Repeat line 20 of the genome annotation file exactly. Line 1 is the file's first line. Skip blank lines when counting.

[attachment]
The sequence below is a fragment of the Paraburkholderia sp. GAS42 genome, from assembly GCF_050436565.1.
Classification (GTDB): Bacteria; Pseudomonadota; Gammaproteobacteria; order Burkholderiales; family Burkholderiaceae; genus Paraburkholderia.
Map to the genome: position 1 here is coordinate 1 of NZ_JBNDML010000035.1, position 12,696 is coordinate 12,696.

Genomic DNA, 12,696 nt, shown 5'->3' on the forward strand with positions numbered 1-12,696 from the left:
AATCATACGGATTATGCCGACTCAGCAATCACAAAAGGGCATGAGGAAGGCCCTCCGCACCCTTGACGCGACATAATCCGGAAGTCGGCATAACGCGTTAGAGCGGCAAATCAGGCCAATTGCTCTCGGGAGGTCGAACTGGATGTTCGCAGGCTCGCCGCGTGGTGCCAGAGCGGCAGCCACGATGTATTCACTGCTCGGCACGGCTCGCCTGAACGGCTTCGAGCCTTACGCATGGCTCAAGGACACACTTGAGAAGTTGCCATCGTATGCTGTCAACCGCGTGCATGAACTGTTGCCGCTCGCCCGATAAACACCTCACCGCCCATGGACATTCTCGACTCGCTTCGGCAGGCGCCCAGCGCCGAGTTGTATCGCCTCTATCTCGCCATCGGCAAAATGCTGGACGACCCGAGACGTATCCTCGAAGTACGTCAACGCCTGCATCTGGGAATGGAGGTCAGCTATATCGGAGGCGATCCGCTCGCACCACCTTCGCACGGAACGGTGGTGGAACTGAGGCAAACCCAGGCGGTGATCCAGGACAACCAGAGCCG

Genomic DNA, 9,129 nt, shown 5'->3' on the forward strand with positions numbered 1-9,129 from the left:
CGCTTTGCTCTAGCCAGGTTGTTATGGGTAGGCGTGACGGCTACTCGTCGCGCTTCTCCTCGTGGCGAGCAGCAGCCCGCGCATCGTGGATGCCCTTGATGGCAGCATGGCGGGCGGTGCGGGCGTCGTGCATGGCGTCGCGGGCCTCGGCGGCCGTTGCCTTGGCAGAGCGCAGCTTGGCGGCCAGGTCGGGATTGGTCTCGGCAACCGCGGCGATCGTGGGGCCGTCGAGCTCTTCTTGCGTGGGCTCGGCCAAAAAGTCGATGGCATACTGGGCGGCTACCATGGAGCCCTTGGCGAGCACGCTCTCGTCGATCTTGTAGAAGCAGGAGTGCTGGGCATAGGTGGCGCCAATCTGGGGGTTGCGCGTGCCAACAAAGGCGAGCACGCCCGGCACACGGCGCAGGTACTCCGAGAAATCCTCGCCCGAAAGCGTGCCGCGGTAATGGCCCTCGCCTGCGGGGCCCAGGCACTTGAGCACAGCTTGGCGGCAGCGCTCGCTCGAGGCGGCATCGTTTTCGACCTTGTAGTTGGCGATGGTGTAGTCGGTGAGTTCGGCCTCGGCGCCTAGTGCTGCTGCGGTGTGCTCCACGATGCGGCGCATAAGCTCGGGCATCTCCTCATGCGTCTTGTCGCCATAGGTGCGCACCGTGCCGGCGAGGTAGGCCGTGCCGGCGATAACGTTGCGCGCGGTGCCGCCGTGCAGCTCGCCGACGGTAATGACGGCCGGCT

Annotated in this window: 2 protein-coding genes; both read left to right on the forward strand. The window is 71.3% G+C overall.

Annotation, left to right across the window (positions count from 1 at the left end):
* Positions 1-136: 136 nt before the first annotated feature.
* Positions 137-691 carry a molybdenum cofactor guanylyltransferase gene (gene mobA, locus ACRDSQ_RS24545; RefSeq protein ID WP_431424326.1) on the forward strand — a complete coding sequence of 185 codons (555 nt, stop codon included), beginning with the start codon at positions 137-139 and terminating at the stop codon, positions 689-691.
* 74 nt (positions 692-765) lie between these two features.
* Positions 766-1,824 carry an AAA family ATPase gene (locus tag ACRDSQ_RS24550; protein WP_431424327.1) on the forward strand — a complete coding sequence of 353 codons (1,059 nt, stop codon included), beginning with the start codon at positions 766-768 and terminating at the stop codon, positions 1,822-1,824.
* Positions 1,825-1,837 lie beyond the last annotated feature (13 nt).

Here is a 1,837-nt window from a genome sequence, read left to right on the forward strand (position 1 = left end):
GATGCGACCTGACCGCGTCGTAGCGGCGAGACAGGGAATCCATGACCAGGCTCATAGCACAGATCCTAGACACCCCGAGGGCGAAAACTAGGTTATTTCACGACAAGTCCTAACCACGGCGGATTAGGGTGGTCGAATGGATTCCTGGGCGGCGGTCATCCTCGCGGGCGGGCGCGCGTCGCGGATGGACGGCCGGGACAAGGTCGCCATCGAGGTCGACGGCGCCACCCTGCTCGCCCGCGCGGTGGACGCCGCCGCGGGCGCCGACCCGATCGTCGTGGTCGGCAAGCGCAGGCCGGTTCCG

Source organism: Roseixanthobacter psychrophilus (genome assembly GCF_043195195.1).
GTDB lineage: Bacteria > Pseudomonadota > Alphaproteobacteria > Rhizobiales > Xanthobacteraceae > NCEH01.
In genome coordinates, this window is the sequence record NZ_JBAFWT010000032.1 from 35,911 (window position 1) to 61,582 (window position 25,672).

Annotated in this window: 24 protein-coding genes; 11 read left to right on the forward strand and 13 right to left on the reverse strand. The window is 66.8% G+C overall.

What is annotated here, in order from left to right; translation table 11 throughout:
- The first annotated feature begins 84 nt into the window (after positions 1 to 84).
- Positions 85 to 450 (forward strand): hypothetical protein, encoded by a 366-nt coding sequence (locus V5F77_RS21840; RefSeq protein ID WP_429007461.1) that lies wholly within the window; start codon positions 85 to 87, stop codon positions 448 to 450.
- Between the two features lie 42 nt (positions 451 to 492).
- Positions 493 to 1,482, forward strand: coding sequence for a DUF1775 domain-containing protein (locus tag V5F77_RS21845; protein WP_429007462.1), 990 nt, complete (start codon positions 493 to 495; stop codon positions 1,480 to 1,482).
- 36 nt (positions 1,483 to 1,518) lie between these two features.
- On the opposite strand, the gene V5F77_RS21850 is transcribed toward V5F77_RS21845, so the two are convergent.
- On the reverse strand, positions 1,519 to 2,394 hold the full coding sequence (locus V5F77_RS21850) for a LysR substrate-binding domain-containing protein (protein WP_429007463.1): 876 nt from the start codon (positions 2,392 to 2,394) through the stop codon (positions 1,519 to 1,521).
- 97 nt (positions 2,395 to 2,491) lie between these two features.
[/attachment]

Annotated in this window: 24 protein-coding genes; 11 read left to right on the forward strand and 13 right to left on the reverse strand. The window is 66.8% G+C overall.